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From Boundary Layer to Deep Convection: The Multi-Plume Eddy-Diffusivity/Mass-Flux (EDMF) Fully Unified Parameterization

The key objective of this project is to reduce critical systematic biases in the GFDL model related to the boundary layer, convection and clouds by implementing, and evaluating, in the GFDL model, a new fully unified boundary layer and deep convection parameterization based on the multi-plume Eddy-Diffusivity/Mass-Flux (EDMF) approach.
Turbulence and convection in the atmosphere are at the core of key climate prediction problems. For example: i) to reduce uncertainties in climate projections, it is essential to improve predictions of cloud feedbacks (how clouds respond to, and influence, climate change), which are controlled by the interactions between a turbulent flow with water phase transitions and radiation; ii) to improve extreme weather prediction for the next few decades as climate changes, it is essential to improve our understanding of how moist convection responds to a warmer world.
It is increasingly clear that to realistically represent the different manifestations of turbulence and convection in the atmosphere, new unified parameterizations that consider all types of sub-grid flow in one single scheme, are needed. In this context, a parameterization such as EDMF that unifies boundary layer with moist convection (both shallow and deep) is a promising approach. EDMF is based on the unification of concepts generally used for the parameterization of turbulence in the boundary layer (ED) and of moist convection (MF). Studies have shown the potential of EDMF to represent dry and moist convective boundary layers. In the last few years the Lead PI’s group has developed a new version of EDMF that is particularly well suited to simulate moist convective boundary layers and is able to represent in a realistic manner the dry boundary layer, stratocumulus, shallow and deep cumulus convection. This new version uses a multi-plume approach and the probability density function (PDF) of updraft properties in the surface layer is sampled in a Monte-Carlo manner to start a variety of updraft plumes, with a stochastic lateral entrainment parameterization. The current EDMF version is a turbulence and convection parameterization that can be considered as fully unified, since it is able to represent convective processes from boundary layer convection (dry and with clouds) to deep moist convection.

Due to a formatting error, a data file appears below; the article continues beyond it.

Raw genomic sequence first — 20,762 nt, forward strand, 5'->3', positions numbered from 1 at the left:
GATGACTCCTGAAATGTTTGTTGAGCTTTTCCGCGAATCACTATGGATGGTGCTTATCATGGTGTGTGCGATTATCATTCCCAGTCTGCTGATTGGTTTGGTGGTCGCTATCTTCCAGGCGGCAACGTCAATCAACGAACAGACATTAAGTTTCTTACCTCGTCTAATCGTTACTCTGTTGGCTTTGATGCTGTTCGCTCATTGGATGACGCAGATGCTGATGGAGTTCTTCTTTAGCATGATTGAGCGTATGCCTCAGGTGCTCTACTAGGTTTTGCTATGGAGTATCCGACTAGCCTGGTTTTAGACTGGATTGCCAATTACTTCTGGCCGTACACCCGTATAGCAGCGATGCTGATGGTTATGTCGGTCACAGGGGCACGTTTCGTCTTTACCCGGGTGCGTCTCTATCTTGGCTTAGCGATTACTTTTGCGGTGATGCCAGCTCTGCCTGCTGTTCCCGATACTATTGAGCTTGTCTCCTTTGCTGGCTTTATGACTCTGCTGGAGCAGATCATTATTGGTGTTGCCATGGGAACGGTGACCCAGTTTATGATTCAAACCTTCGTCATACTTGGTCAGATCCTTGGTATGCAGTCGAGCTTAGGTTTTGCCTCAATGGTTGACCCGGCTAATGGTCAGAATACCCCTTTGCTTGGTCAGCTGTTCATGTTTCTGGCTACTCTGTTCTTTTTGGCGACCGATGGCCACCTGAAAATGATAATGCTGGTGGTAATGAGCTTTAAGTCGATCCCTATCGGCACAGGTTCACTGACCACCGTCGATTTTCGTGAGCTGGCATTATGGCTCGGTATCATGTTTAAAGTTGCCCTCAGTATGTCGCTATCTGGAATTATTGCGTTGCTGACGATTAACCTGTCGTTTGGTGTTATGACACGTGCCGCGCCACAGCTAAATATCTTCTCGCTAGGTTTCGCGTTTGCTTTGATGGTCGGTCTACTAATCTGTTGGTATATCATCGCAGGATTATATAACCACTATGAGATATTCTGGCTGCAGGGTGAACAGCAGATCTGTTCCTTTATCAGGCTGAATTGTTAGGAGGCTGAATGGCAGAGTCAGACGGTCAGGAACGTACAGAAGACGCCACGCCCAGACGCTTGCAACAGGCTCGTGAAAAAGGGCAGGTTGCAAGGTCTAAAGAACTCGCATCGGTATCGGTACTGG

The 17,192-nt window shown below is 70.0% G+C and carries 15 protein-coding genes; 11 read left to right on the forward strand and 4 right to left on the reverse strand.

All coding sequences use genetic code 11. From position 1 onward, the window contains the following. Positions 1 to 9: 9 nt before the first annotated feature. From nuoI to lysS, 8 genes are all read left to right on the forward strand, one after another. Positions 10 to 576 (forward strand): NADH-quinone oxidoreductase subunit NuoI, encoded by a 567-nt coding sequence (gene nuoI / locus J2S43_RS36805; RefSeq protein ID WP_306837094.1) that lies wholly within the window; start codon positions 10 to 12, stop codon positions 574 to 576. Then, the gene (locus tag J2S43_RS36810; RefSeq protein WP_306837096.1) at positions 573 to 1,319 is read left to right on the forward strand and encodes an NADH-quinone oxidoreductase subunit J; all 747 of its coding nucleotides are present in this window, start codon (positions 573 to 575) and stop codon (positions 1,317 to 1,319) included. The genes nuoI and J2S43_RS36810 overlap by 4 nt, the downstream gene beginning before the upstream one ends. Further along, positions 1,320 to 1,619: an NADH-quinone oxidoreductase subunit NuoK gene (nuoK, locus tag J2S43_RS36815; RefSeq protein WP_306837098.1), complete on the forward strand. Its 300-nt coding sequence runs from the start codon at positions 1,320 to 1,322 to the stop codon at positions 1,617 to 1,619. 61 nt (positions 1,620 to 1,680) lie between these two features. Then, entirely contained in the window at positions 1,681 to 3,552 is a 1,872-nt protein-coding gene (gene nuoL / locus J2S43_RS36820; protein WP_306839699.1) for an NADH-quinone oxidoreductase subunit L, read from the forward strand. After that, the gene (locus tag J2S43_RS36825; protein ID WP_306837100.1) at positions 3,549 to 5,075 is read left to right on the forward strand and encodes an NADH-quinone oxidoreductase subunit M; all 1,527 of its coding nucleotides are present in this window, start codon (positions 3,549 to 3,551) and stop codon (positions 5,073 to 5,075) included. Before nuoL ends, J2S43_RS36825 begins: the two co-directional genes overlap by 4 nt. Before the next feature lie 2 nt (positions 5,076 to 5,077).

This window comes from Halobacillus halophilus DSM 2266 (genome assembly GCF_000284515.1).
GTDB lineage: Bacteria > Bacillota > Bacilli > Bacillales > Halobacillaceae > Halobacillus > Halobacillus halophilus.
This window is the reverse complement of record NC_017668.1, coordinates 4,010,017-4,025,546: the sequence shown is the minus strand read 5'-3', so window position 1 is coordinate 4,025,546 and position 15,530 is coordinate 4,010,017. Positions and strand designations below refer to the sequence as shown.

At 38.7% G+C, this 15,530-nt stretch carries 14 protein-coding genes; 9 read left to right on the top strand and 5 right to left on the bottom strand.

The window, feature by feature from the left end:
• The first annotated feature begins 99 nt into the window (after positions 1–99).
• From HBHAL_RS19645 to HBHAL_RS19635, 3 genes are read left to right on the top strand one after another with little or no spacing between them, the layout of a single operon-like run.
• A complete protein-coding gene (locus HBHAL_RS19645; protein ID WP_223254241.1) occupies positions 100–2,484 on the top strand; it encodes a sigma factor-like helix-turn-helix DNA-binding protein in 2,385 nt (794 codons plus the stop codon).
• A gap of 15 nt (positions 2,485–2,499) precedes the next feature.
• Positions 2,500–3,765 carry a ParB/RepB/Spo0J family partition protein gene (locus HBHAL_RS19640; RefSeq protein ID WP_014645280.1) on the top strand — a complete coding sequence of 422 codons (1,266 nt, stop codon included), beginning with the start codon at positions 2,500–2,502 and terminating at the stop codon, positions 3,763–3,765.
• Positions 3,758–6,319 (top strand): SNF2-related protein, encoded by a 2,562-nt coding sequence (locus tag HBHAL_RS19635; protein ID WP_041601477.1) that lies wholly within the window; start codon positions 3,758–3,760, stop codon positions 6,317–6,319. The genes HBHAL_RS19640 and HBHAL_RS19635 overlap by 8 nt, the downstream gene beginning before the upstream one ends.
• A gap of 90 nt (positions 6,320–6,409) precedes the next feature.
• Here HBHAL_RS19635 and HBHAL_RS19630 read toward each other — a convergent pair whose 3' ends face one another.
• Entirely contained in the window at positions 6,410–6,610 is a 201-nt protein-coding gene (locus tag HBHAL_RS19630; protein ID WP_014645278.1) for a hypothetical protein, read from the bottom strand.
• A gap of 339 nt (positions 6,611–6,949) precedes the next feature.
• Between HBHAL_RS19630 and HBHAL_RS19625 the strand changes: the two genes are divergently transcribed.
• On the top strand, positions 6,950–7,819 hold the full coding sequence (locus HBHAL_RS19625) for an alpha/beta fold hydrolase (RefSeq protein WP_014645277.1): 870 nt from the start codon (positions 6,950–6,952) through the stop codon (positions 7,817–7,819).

In this project, we will implement and evaluate the new EDMF parameterization in the GFDL model. Initially we will evaluate the new EDMF implemented into the GFDL SCM versus a variety of LES case-studies and results from field experiments. For the full 3D implementation, we will focus our evaluation on cloud and convection variables as observed by satellite instruments during present climate. In particular, we will evaluate how the new EDMF version of the GFDL model is able to simulate key boundary layer and convection transitions such as (i) from stratocumulus, to cumulus and to deep convection (over the tropical and sub-tropical oceans) and (ii) the diurnal cycle of tropical convection over land from a stable boundary layer to dry convection, shallow convection and deep precipitating convection. We will also investigate in detail the impact of the new EDMF GFDL simulations in present and future climate.
By developing and implementing a new fully unified boundary layer, cloud and convection parameterization in the GFDL model, and reducing key biases in GFDL’s climate predictions, this project will improve NOAA’s Climate Program Office (CPO) capabilities in Earth system science and modeling, will address CPO’s strategic challenges in the areas of (1) Weather and climate and (2) Climate impacts on water resources, and will ultimately advance the scientific understanding and prediction of climate and its impacts, to enable effective decisions.

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